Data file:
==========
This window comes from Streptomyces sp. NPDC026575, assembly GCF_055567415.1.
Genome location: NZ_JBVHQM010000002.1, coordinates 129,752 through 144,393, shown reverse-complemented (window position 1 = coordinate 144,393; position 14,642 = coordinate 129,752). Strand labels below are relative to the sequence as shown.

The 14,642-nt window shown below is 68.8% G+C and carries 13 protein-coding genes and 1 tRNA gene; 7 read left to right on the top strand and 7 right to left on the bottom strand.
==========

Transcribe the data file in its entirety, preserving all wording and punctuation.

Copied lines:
This window comes from Streptomyces sp. NPDC026575, assembly GCF_055567415.1.
Genome location: NZ_JBVHQM010000002.1, coordinates 129,752 through 144,393, shown reverse-complemented (window position 1 = coordinate 144,393; position 14,642 = coordinate 129,752). Strand labels below are relative to the sequence as shown.

The 14,642-nt window shown below is 68.8% G+C and carries 13 protein-coding genes and 1 tRNA gene; 7 read left to right on the top strand and 7 right to left on the bottom strand.